Ashton Marra Published

Food & Farm Coalition Identifying Food Policy Priorities for 2016 Session


Members of the West Virginia Food and Farm Coalition hosted their second annual food policy forum in Summersville Tuesday. The grassroots group is working to expand access to locally grown foods in the state while also improving the business climate for small farmers. While the discussions were preliminary, the group is beginning to identify its Legislative agenda for the 2016 session.


“We never know from day one to the sixtieth day what it’s going to be,” Senator Ron Miller warned the group as they began identifying their issues. He urged them to be flexible as they work with lawmakers through the legislative process.


A Democrat from GreenbrierCounty, the senator served for years as the chair of the Senate’s Agriculture Committee, but now that the chamber is under Republican control, Miller no holds the position. Still, he said agricultural policies aren’t as politically divisive as many of the other issues in the statehouse.


“Where it becomes political is if we emphasize agricultural issues,” he said. “A lot of time people in leadership don’t believe it’s important in West Virginia and it’s extremely important.”


Important, Miller said, because it can provide the economic diversification some regions of the state are desperate for.


“As a lot of our more historic industries have started declining, we can see food and farm businesses start as a small niche of economic development, West Virginia Food and Farm Coalition Program Director Megan Smith said.


So, Smith and the coalition are working on a grassroots level to aid those niche industries and zero in on policy changes that will help them thrive in West Virginia communities. The coalition’s gathering in Summerville was the first step in their annual process of choosing policy initiatives to back and turning them into actual pieces of legislation they can present at the statehouse.


Tuesday’s day long session included a workshop led by Ona Balkus with the Harvard Food Law and Policy Clinic. The clinic works with state-level groups across the country to increase access to healthy foods, prevent diet-related diseases and create new market opportunities for small farmers. They both research and write policy while promoting effective ways to share those messages with lawmakers, like community organizing.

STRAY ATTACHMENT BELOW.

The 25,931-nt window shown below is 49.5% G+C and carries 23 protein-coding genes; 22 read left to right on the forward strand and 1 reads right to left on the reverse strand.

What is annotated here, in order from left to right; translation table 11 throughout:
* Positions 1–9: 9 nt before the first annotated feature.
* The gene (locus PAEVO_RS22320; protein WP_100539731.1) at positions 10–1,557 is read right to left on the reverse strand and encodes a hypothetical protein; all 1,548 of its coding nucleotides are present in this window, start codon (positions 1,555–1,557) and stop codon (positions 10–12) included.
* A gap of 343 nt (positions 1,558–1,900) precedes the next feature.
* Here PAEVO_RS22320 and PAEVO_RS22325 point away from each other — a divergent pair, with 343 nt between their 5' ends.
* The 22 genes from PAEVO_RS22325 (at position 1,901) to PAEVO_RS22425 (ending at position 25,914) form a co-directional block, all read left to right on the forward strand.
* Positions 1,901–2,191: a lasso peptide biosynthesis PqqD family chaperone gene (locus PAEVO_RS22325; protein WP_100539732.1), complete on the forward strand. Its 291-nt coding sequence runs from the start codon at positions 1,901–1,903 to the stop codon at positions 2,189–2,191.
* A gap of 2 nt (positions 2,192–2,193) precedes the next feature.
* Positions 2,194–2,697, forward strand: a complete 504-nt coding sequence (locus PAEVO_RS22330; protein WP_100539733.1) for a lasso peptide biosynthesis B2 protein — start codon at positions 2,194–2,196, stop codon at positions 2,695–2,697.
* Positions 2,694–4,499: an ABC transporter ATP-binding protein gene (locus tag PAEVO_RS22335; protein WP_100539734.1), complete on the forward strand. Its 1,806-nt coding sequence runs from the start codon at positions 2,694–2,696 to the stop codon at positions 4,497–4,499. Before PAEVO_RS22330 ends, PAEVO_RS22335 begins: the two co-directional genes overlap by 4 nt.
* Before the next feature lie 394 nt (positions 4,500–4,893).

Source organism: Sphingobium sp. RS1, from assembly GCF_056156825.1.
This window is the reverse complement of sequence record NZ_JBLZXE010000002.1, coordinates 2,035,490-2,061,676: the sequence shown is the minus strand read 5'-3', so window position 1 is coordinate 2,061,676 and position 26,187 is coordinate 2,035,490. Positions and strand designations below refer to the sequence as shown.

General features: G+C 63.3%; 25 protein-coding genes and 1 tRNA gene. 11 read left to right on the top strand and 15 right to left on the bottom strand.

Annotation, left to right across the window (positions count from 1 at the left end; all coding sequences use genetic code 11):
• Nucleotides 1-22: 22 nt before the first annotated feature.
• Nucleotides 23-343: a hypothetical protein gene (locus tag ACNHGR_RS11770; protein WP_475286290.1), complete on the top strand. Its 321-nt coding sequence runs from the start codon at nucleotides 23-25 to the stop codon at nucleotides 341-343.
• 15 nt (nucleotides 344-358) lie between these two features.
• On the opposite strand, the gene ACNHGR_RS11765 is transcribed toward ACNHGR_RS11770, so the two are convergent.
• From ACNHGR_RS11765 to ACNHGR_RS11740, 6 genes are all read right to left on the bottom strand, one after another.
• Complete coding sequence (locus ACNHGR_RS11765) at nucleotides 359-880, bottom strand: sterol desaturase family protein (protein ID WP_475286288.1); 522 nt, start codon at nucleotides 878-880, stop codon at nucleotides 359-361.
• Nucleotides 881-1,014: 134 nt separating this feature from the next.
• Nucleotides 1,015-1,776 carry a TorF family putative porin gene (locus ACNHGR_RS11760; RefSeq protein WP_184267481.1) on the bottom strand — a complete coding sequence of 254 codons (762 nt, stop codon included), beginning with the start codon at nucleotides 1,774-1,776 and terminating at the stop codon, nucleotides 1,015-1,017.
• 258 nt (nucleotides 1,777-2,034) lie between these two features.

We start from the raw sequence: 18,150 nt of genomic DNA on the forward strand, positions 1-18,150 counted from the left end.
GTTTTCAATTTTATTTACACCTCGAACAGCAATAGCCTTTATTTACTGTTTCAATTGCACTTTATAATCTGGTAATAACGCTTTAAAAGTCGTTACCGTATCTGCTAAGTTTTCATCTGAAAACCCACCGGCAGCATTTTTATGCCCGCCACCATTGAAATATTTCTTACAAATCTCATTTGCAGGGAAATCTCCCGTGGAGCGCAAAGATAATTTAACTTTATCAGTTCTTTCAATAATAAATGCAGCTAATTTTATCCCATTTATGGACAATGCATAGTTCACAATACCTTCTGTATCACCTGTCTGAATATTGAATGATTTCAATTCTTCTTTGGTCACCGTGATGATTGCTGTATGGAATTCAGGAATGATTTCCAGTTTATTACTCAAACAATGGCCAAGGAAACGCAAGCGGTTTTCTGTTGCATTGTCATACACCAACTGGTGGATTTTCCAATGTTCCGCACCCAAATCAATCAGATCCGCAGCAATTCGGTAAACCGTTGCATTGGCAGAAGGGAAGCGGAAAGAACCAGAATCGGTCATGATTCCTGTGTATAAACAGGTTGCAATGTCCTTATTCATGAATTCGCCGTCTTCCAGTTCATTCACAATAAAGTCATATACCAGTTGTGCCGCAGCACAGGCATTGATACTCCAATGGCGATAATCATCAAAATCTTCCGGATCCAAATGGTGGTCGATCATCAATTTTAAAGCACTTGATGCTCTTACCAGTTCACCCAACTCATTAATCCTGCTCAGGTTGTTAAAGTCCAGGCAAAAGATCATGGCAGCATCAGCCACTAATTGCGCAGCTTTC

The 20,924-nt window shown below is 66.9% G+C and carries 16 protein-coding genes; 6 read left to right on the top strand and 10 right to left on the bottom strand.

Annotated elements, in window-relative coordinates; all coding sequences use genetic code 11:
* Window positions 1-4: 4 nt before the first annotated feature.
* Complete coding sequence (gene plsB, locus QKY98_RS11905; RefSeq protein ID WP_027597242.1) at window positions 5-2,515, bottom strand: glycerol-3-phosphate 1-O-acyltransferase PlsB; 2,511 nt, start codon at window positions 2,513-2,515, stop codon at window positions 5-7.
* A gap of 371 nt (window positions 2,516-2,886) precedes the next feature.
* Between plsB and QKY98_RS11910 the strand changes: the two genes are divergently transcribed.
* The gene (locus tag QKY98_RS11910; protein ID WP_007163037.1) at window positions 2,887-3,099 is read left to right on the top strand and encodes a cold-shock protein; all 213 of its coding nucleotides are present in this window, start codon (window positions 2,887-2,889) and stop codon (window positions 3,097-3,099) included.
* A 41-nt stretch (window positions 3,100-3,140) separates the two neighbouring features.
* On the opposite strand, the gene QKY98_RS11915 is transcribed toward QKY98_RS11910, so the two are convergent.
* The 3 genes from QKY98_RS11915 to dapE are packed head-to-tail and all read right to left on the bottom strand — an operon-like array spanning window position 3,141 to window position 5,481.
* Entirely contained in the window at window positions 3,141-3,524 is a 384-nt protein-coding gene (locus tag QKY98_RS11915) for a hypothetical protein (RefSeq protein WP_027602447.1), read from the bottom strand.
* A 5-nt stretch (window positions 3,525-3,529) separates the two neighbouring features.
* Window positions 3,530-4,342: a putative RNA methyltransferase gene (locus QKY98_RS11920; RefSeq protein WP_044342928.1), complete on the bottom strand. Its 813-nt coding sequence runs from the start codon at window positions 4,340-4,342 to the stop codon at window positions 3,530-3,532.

“Because especially I think on the state and local level, if you have an organized coalition pushing for something, you can get a lot done,” Balkus said after the workshop.  “Legislators are listening. They’re not deaf to those kinds of efforts.”


The Food and Farm Coalition has seen recent success, getting lawmakers’ approval during the 2015 session for a bill that set up a better business structure for agricultural and recycling co-ops.


Still, Miller said the politics—and the money—will play a part in the agricultural issues the coalition tries to push during the 2016 session.  For the sake of the coalfields, he said, he hopes agriculture doesn’t get overshadowed.


 “We sometimes look for the power or the money in the state. Right now it’s gas, it was coal. Those still are two powerful areas,” Miller said, but agriculture is part of our state seal. It’s part of our history, but it’s also a part of our future and that’s what you have to do, you have to continue to emphasize the part that it can play in revitalizing southern West Virginia.”


The coalition plans to identify its top legislative priorities by the end of the summer, turn them into legislation and start shopping those bills to lawmakers for their support by interim meetings in September.


So far, possible initiatives include funding for mobile markets to increase access to fresh foods and legislation that would allow the sale of cottage foods, or foods like jams and baked goods produced in people’s homes.